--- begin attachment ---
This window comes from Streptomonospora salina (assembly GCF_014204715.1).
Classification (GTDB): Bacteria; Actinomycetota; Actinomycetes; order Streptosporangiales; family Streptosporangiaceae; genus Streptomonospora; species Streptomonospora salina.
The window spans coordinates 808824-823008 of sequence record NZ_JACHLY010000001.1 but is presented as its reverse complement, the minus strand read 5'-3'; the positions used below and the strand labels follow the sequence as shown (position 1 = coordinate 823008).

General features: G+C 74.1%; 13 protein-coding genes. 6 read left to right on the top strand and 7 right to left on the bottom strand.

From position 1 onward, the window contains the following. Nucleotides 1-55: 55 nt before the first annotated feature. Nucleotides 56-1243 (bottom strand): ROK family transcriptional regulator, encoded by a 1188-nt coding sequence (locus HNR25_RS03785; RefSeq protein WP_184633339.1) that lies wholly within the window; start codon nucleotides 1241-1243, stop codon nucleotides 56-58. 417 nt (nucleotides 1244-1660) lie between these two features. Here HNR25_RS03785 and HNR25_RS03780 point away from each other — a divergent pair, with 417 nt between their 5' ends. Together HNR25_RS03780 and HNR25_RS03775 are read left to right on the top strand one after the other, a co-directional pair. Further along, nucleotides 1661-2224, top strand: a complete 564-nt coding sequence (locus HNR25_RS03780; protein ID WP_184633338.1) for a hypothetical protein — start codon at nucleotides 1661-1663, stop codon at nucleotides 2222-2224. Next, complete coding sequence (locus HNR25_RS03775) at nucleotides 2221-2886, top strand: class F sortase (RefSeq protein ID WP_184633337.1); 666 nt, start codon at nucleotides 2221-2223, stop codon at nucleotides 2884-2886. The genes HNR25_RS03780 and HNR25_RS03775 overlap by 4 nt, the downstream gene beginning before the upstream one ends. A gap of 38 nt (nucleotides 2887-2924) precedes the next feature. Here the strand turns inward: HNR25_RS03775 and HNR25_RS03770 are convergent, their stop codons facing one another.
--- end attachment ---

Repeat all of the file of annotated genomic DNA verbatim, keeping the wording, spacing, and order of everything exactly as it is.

This window comes from Streptomonospora salina (assembly GCF_014204715.1).
Classification (GTDB): Bacteria; Actinomycetota; Actinomycetes; order Streptosporangiales; family Streptosporangiaceae; genus Streptomonospora; species Streptomonospora salina.
The window spans coordinates 808824-823008 of sequence record NZ_JACHLY010000001.1 but is presented as its reverse complement, the minus strand read 5'-3'; the positions used below and the strand labels follow the sequence as shown (position 1 = coordinate 823008).

General features: G+C 74.1%; 13 protein-coding genes. 6 read left to right on the top strand and 7 right to left on the bottom strand.

From position 1 onward, the window contains the following. Nucleotides 1-55: 55 nt before the first annotated feature. Nucleotides 56-1243 (bottom strand): ROK family transcriptional regulator, encoded by a 1188-nt coding sequence (locus HNR25_RS03785; RefSeq protein WP_184633339.1) that lies wholly within the window; start codon nucleotides 1241-1243, stop codon nucleotides 56-58. 417 nt (nucleotides 1244-1660) lie between these two features. Here HNR25_RS03785 and HNR25_RS03780 point away from each other — a divergent pair, with 417 nt between their 5' ends. Together HNR25_RS03780 and HNR25_RS03775 are read left to right on the top strand one after the other, a co-directional pair. Further along, nucleotides 1661-2224, top strand: a complete 564-nt coding sequence (locus HNR25_RS03780; protein ID WP_184633338.1) for a hypothetical protein — start codon at nucleotides 1661-1663, stop codon at nucleotides 2222-2224. Next, complete coding sequence (locus HNR25_RS03775) at nucleotides 2221-2886, top strand: class F sortase (RefSeq protein ID WP_184633337.1); 666 nt, start codon at nucleotides 2221-2223, stop codon at nucleotides 2884-2886. The genes HNR25_RS03780 and HNR25_RS03775 overlap by 4 nt, the downstream gene beginning before the upstream one ends. A gap of 38 nt (nucleotides 2887-2924) precedes the next feature. Here the strand turns inward: HNR25_RS03775 and HNR25_RS03770 are convergent, their stop codons facing one another.